Perisher: 100 Years of the Submarine Command Course
by David Parry
A Review by Rear Admiral John Lang
Submariner, former Perisher and Teacher
This is a unique book that records the history and story of, arguably, the world’s most rigorous, demanding, and formidable qualification course known as the “Perisher.”
Today it is called the Submarine Command Course and lasts five months but, when it started in 1917, it was a five-day course designed to train suitable submarine officers of the Royal Navy to conduct a dived attack using a periscope at an establishment called the Periscope School. The name “Perisher” is derived from this humble beginning.
The catalyst for the book was its 100 years of delivering excellence that led to Dr Parry researching its history to hope that all those who have ever qualified for, or aspire to, submarine command, would discover compelling reading.
By its very nature, the narrative embraces the language, abbreviations, and acronyms of the submariner. In amelioration, the author seeks the reader’s forgiveness for this necessity and includes a comprehensive list of abbreviations.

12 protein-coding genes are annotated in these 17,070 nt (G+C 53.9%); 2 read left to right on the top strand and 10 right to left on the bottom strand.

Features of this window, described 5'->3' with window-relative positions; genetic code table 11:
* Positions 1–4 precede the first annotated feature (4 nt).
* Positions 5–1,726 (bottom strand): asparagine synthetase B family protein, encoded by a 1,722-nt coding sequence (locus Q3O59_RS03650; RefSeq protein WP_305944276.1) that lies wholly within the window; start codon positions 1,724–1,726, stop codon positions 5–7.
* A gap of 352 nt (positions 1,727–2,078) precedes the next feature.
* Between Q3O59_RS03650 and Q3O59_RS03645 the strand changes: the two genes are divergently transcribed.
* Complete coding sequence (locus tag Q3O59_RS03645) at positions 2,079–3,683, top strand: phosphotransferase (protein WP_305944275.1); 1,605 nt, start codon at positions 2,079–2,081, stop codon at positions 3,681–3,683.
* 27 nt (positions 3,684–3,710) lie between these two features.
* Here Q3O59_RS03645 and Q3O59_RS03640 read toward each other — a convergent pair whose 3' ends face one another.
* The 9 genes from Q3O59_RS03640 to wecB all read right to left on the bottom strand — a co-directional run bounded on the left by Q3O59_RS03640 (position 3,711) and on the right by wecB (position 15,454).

A good example is the rather curious order “Flood Q” that initiates a quick change of depth to duck under a rapidly approaching escort. Its inclusion, in both English and, curiously, Latin, will bring back many happy memories to those who qualified in a diesel propelled submarine (SSK). To those who seek further enlightenment I suggest they seek out any submariner of the old school who will delight in telling tales of derring-do about life below the waves.
The Perisher has a single aim. To qualify officers to command the most complex sea going vessel known to man, the submarine. As the nation’s most senior submariner, Admiral of the Fleet, the Lord Boyce reminds us in his foreword to the book, the submarine commander has to contend with an expansive underwater element, the operational independence, a way of life that necessitates living cheek-by-jowl and the continuance of responsibility for both vessel and lives under pressure and stress, not for hours or days, but for weeks.
Punctuated by touches of humour, the book will also appeal to a wider audience interested in how one branch of the navy qualifies its officers to master the responsibility, intricacies, and challenges of a highly complex warship for long periods at a time with very little material support.
The reader will judge for himself whether the ever evolving Perisher is the best way to train officers for this extraordinary task but I was very struck by the last sentence in David Parry’s excellent book which relates a sentiment, probably apocryphal, of a post Cold War Russian Admiral who felt moved to say that the best submarine would have American technology, Russian weapons, and a British Commanding Officer.
This book neatly presents compelling evidence to support this final judgement.